The primary purpose of the present invention is to provide a significant increase in optical efficiency as a major improvement over the applicants' U.S. Pat. No. 5,099,399. This is achieved by adding a spherical mirror on an optical axis and confocal with a light source at the primary focus of an ellipsoidal reflector, in which the spherical surface is and is tangent with the plane of the conjugate focus of the ellipsoidal reflector. The conjugate focus is in a central hole through the confocal reflector, whereby a substantial amount of the lost light in the '399 patent configuration is reflected back to the primary focus by the confocal mirror and re-reflected by the ellipsoidal reflector, capturing and utilizing otherwise wasted light.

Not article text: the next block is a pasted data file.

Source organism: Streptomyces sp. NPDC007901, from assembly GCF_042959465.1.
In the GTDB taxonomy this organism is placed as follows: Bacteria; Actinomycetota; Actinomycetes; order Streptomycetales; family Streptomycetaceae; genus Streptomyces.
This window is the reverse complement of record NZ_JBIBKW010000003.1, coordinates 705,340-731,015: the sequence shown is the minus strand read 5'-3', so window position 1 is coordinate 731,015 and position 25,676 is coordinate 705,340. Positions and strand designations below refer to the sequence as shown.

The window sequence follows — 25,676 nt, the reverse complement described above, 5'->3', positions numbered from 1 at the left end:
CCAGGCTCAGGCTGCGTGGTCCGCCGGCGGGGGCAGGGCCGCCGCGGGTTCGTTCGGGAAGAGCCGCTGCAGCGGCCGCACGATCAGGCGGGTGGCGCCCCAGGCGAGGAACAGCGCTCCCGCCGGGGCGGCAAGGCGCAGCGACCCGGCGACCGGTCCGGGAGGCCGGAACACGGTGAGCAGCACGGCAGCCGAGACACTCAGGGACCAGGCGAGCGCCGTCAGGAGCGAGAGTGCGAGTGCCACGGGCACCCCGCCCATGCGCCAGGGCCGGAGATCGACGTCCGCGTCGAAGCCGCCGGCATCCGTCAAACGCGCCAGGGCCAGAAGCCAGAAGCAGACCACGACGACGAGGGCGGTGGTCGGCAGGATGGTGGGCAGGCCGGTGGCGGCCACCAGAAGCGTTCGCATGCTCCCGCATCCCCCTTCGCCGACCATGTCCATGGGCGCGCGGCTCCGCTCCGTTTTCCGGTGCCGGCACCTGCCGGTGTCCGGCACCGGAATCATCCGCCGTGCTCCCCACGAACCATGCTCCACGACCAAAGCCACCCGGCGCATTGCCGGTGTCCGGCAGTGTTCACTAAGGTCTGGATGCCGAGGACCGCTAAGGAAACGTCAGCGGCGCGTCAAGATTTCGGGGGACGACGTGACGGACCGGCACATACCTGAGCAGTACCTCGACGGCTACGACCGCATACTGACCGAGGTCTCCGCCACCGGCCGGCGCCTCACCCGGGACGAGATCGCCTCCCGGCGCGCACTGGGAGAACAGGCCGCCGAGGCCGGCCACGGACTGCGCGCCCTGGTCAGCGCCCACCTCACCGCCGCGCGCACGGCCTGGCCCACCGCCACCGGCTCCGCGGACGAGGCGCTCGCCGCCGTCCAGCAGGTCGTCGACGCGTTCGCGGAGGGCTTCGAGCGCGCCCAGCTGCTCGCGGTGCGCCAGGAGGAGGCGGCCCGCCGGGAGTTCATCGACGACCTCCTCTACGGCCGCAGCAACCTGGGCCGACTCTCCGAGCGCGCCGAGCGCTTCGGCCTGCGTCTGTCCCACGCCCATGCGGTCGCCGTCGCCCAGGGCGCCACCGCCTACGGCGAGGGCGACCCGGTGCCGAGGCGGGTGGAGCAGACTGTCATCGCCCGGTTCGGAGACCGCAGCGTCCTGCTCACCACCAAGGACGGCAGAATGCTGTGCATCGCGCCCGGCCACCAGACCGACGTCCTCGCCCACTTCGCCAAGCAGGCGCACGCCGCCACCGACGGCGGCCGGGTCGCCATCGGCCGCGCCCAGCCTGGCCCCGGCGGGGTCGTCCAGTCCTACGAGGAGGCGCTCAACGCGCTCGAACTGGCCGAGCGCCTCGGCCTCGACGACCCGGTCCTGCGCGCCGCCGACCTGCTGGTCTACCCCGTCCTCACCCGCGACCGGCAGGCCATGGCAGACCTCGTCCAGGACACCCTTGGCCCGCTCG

No prior art patents were found that anticipate a confocal mirror reflecting light to the primary focus of an ellipsoidal reflector. Two patents were the closest prior art employing spherical reflectors. The Kim '277 prior art patent uses a small secondary reflector at the light source to make the light more uniform. The Bishop '946 prior art patent smoothes the beam by offsetting the axis of the spherical reflector with respect to the optical axis of the light source and ellipsoidal reflector. Thus neither patent has a spherical reflector that is confocal with the light source. Further, neither uses a true homogenizer such as the glass rod in the applicants' '399 patent and the present invention. Both of the foregoing prior art patents are for framing projector spotlights, not fiber optic projectors. Therefore neither patent has any means for controlling or eliminating UV or IR content from the light.